>>> letter" edition.
>>> We've covered this a great deal, including downsides to your 
>>> suggestions.  The best solution will probably lie in identifying, 
>>> presumably in the header or on each <q> element, the rendered form. 
>>> Encoding quotation marks directly is just not a good solution.  If 
>>> you're willing to entertain the possibility that others who have 
>>> opinions differing from your own just might have good ideas too, you can 
>>> re-read the previous threads in sword-devel or the discussions in 
>>> osis-core (I think it is publicly archived).
>> I have never gotten a satisfactory response to my objections. Granted, I 
>> haven't seen everything in sword-devel, and I didn't read any discussion 
>> about that in osis-core. I tried to find the archive, but could not find 
>> it on my first attempt. A direct pointer (URL) would be appreciated.
>> I am quite willing to entertain the possibility that others with differing 
>> opinions might have good ideas, too. I am not willing to use a Bible 
>> interchange format that systematically allows for corruption of the 
>> punctuation or that always enforces English rules of punctuation.
>> I can easily live with identifying the rendered form of each quotation 
>> punctuation mark in each <q> element, provided that I can put a <q> 
>> element everywhere that a quotation punctuation mark should be, including 
>> opening punctuation mark reminders at paragraph and stanza beginnings. It 
>> doesn't have to be elegant. It doesn't have to be implemented the way I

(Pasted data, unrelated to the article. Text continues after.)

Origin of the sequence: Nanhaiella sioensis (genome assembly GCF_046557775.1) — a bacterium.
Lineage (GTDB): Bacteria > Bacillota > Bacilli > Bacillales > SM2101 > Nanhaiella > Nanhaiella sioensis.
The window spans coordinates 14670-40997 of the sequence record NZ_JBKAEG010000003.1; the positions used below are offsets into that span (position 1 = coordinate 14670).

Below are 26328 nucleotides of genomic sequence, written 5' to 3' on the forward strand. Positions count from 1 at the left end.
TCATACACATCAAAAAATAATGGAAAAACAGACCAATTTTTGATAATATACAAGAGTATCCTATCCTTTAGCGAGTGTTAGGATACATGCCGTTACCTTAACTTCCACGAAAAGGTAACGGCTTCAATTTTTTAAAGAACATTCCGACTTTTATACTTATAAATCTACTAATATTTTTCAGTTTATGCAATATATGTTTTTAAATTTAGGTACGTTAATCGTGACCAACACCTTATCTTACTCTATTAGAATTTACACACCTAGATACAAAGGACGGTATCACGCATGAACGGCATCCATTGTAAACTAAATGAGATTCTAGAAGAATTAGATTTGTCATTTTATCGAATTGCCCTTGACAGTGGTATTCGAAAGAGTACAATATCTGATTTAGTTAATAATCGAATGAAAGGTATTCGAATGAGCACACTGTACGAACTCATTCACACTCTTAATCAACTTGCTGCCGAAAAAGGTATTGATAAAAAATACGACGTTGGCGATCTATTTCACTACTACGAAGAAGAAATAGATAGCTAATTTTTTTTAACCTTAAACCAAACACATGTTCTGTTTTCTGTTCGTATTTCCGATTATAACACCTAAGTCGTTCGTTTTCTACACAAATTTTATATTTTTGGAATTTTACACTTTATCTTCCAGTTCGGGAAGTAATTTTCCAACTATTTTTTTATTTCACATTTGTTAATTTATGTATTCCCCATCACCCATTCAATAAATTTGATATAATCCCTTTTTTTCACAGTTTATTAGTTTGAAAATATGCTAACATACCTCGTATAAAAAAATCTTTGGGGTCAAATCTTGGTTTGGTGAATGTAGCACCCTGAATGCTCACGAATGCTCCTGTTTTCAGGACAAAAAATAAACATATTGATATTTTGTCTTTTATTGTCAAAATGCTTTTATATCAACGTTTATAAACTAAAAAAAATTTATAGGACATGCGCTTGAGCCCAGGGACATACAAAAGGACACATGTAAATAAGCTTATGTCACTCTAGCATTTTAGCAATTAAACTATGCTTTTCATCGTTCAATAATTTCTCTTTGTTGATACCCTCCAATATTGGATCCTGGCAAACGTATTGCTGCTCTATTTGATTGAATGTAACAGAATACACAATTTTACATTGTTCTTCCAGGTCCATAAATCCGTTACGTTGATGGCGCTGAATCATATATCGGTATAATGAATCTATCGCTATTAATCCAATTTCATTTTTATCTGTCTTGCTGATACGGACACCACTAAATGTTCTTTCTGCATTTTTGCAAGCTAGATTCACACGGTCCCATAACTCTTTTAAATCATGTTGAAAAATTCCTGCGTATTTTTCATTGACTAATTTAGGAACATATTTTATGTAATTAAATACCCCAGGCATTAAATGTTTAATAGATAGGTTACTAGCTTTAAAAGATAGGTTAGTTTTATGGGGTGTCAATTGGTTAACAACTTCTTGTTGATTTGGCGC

>> want it. It just has to work and it has to be included in a way that works 
>> in the standard.
>>> OSIS was designed with at least one principle in common with Perl: 
>>> "Common things should be easy; advanced things should at least be 
>>> possible."
>> I like that philosophy. I may differ in my opinion of how well this was 
>> implemented. I would have considered rendering the words and punctuation, 
>> including quotation marks (whichever quotation marks are used in the 
>> target language and style of the translation in question), of Bible text 
>> to be a common thing that should be easy. I also think that verse marking 
>> -- probably the most common thing done in Bible texts -- would be easier, 
>> but that is a minor nit.
>>>> 5. OSIS expects a lot of metadata not found in many existing Scripture 
>>> texts to be added to it to comply with higher levels of conformance. 
>>> This may slow or prevent the conversion of some texts to OSIS.
>>> No one expects every document to conform to the highest levels of 
>>> conformance.
>> Yes, but even the lowest level of conformance excludes the best OSIS I 
>> could generate for the World English Bible, primarily because of the 
>> quotation marking issue. The fact that you consider that level of OSIS to 
>> be unacceptable for direct reading by the Sword Project is, to me, an 
>> indicator that OSIS itself is inadequate in its current form.
>>> I think there is more support than you know of.  Again, just because no 
>>> one bothered to tell you about it doesn't mean it doesn't exist.  I 
>>> believe an OSIS document was used earlier this year as the basis for a 
>>> new Bible's first printing.  There are applications for editing, 
>>> converting, rendering, and reading OSIS documents.  And there are around 
>>> a dozen fully marked OSIS Bibles that I know of (and that excludes all 
>>> of CCEL's documents that are converted by stylesheet and CrossWire's 
>>> documents converted by exporters).
>>> The rumors of OSIS' death are greatly exaggerated.
>> Maybe... but the jury is still out.
>> I guess what I'm really saying is that the patient needs some care. It may 
>> die, or it may just be crippled. Now is a critical time in OSIS' life. 
>> Maybe nobody cares if I use or support OSIS. Maybe nobody cares about 
>> little details like preserving quotation marks.
>> Sometimes you have to make some noise to see if the patient is dead or 
>> deaf...